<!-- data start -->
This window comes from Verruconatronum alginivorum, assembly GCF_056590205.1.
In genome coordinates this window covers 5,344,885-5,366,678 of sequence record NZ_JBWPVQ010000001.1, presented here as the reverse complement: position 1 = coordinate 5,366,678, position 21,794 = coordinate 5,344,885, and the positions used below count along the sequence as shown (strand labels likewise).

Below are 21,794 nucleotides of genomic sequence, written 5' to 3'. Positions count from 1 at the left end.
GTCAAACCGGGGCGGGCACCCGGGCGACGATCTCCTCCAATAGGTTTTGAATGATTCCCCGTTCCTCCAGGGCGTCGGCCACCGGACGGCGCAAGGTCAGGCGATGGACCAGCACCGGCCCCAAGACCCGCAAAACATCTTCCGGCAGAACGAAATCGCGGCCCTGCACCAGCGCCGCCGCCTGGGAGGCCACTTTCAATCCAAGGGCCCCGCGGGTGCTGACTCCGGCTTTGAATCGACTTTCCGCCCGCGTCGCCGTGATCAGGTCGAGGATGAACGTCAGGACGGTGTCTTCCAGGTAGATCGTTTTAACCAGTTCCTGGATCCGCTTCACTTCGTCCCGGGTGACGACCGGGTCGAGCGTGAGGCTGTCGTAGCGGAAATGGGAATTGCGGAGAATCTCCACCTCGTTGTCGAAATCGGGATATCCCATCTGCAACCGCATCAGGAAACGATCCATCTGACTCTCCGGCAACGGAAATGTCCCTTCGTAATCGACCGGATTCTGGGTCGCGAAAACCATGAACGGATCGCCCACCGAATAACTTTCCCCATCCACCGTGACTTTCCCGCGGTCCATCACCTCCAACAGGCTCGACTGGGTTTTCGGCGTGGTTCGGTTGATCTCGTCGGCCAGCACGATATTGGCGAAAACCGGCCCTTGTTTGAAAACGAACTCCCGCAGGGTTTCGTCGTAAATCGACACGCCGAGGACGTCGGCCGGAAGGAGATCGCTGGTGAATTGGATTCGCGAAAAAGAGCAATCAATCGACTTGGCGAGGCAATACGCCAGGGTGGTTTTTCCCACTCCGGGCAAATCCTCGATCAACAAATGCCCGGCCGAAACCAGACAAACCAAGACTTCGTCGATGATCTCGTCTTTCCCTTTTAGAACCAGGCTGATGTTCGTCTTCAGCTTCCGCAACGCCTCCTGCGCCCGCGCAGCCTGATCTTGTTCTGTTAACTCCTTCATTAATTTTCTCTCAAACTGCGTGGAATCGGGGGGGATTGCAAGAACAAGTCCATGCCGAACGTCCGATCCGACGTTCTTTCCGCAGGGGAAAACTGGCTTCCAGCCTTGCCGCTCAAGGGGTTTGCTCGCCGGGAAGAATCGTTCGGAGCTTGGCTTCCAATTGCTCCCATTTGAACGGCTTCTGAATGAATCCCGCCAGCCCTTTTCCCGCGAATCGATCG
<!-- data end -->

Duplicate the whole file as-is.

This window comes from Verruconatronum alginivorum, assembly GCF_056590205.1.
In genome coordinates this window covers 5,344,885-5,366,678 of sequence record NZ_JBWPVQ010000001.1, presented here as the reverse complement: position 1 = coordinate 5,366,678, position 21,794 = coordinate 5,344,885, and the positions used below count along the sequence as shown (strand labels likewise).

Below are 21,794 nucleotides of genomic sequence, written 5' to 3'. Positions count from 1 at the left end.
GTCAAACCGGGGCGGGCACCCGGGCGACGATCTCCTCCAATAGGTTTTGAATGATTCCCCGTTCCTCCAGGGCGTCGGCCACCGGACGGCGCAAGGTCAGGCGATGGACCAGCACCGGCCCCAAGACCCGCAAAACATCTTCCGGCAGAACGAAATCGCGGCCCTGCACCAGCGCCGCCGCCTGGGAGGCCACTTTCAATCCAAGGGCCCCGCGGGTGCTGACTCCGGCTTTGAATCGACTTTCCGCCCGCGTCGCCGTGATCAGGTCGAGGATGAACGTCAGGACGGTGTCTTCCAGGTAGATCGTTTTAACCAGTTCCTGGATCCGCTTCACTTCGTCCCGGGTGACGACCGGGTCGAGCGTGAGGCTGTCGTAGCGGAAATGGGAATTGCGGAGAATCTCCACCTCGTTGTCGAAATCGGGATATCCCATCTGCAACCGCATCAGGAAACGATCCATCTGACTCTCCGGCAACGGAAATGTCCCTTCGTAATCGACCGGATTCTGGGTCGCGAAAACCATGAACGGATCGCCCACCGAATAACTTTCCCCATCCACCGTGACTTTCCCGCGGTCCATCACCTCCAACAGGCTCGACTGGGTTTTCGGCGTGGTTCGGTTGATCTCGTCGGCCAGCACGATATTGGCGAAAACCGGCCCTTGTTTGAAAACGAACTCCCGCAGGGTTTCGTCGTAAATCGACACGCCGAGGACGTCGGCCGGAAGGAGATCGCTGGTGAATTGGATTCGCGAAAAAGAGCAATCAATCGACTTGGCGAGGCAATACGCCAGGGTGGTTTTTCCCACTCCGGGCAAATCCTCGATCAACAAATGCCCGGCCGAAACCAGACAAACCAAGACTTCGTCGATGATCTCGTCTTTCCCTTTTAGAACCAGGCTGATGTTCGTCTTCAGCTTCCGCAACGCCTCCTGCGCCCGCGCAGCCTGATCTTGTTCTGTTAACTCCTTCATTAATTTTCTCTCAAACTGCGTGGAATCGGGGGGGATTGCAAGAACAAGTCCATGCCGAACGTCCGATCCGACGTTCTTTCCGCAGGGGAAAACTGGCTTCCAGCCTTGCCGCTCAAGGGGTTTGCTCGCCGGGAAGAATCGTTCGGAGCTTGGCTTCCAATTGCTCCCATTTGAACGGCTTCTGAATGAATCCCGCCAGCCCTTTTCCCGCGAATCGATCG